National Federation of Independent Businesses v. Sebelius - Opinion Announcement - June 28, 2012 (Part 2)

National Federation of Independent Businesses v. Sebelius

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Audio Transcription for Opinion Announcement - June 28, 2012 (Part 1) in National Federation of Independent Businesses v. Sebelius
Audio Transcription for Opinion Announcement - June 28, 2012 (Part 3) in National Federation of Independent Businesses v. Sebelius
Audio Transcription for Oral Argument - March 26, 2012 in National Federation of Independent Businesses v. Sebelius
Audio Transcription for Oral Argument - March 27, 2012 in National Federation of Independent Businesses v. Sebelius
Audio Transcription for Oral Argument - March 28, 2012 in National Federation of Independent Businesses v. Sebelius

Audio Transcription for Opinion Announcement - June 28, 2012 (Part 2) in National Federation of Independent Businesses v. Sebelius

Anthony M. Kennedy:

As the Chief Justice has indicated, Justices Scalia, Thomas, Alito and I have written a joint dissent.

In our view, the Act before us is invalid in its entirety.

The joint dissent is organized this way.

First, it considers the constitutionality of the Individual Mandate and that, of course, requires a discussion whether the mandate can be sustained as a valid exercise of Congress' power to regulate interstate commerce or as an exercise of its power to tax.

Second, the joint dissent considers the constitutionality of the expansion of Medicaid in light of the argument that it coerces States to surrender the power that must be vested in them under principles of federalism.

Third, the joint dissent considers the question whether the Act's other provisions can be preserved if the mandate in Medicare -- Medicaid Expansion are unconstitutional, first the Individual Mandate.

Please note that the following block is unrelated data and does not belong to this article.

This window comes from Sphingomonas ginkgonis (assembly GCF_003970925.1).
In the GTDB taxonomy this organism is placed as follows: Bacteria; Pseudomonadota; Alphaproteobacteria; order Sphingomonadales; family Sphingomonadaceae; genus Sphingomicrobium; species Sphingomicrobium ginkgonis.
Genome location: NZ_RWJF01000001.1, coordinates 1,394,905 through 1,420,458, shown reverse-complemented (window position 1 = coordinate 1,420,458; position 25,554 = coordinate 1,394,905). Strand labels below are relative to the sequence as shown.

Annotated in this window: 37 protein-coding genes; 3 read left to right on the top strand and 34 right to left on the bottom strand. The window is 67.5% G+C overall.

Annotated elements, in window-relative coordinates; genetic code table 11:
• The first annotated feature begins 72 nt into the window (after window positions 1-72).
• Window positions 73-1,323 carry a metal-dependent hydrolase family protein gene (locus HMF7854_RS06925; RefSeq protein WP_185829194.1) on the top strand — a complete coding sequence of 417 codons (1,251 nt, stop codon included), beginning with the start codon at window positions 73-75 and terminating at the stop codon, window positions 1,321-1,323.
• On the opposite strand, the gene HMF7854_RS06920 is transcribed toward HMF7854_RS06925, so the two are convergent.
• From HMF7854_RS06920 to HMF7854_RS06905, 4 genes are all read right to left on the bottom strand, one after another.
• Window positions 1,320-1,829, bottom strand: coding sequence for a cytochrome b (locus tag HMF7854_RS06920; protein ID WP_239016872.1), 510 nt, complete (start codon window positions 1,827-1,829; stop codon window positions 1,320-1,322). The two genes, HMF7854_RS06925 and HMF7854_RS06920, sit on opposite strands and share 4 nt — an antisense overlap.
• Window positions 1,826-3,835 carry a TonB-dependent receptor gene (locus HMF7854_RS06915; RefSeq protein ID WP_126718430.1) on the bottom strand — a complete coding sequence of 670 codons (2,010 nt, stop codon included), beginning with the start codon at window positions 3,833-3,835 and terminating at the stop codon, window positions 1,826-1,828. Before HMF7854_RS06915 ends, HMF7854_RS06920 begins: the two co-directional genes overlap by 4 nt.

Now the statute requires a defined class of individuals to purchase health insurance.

This mandate is first defended by the Government as an exercise of Congress' power under the Commerce Clause.

It is true that if an individual does not purchase insurance, he or she affects the insurance market to a degree.

But the Government's theory would make one's mere existence, the basis for federal regulation.

There would been no structural limit on the power of Congress.

As a result, the Government's theory would change the relation between the citizen and the Federal Government in a fundamental way.

We cannot accept the Government's theory.

There are structural limits upon Congress' powers.

In other words, there are some things the Federal Government cannot do and that clear principle carries the day here.

It requires us to conclude that Congress' power to regulate interstate commerce does not give at the authority to enact the Individual Mandate.

This conclusion is supported by five Justices, the Chief Justice and the four members of this joint dissent.

Now, despite the fact that Congress exceeded its power to regulate interstate commerce when it passed the Individual Mandate, the majority of the Court holds that the Individual Mandate, if it's recast as a tax, is -- is constitutional.

The Court unanimously concludes that the Individual Mandate is not a tax under the Anti-Injunction Act but five members of the Court then pivot and hold that the Individual Mandate is a tax for constitutional purposes.

And to do this, the majority rewrites the statute Congress wrote, we disagree.

The Act requires a purchase of health insurance and punishes violation of that mandate with a penalty.

But what Congress has called a penalty, the Court calls a tax.

What Congress called a requirement, the Court calls an option.

And where Congress mandates that the person shall obtain insurance, the Court says he may but need not obtain insurance.

In short, the Court imposes a tax when Congress deliberately rejected a tax.

Judicial tax-writing is particularly troubling as a usurpation of the legislative rule.

It places the power to tax in the branch of the Government least accountable to the citizenry, but the Constitution requires taxes to originate in the House of Representatives, the legislative body most accountable to the people.

There, elected officials must weigh the need for the tax against the terrible price they might pay at their next election.

Imposing a tax through judicial legislation inverts the constitutional scheme.

In the case of the Affordable Care Act, Congress went to great lengths to structure the mandate as a penalty not a tax, but the majority now says that it is a tax, at least for the purposes of sustaining it but will not for the purpose of jurisdiction.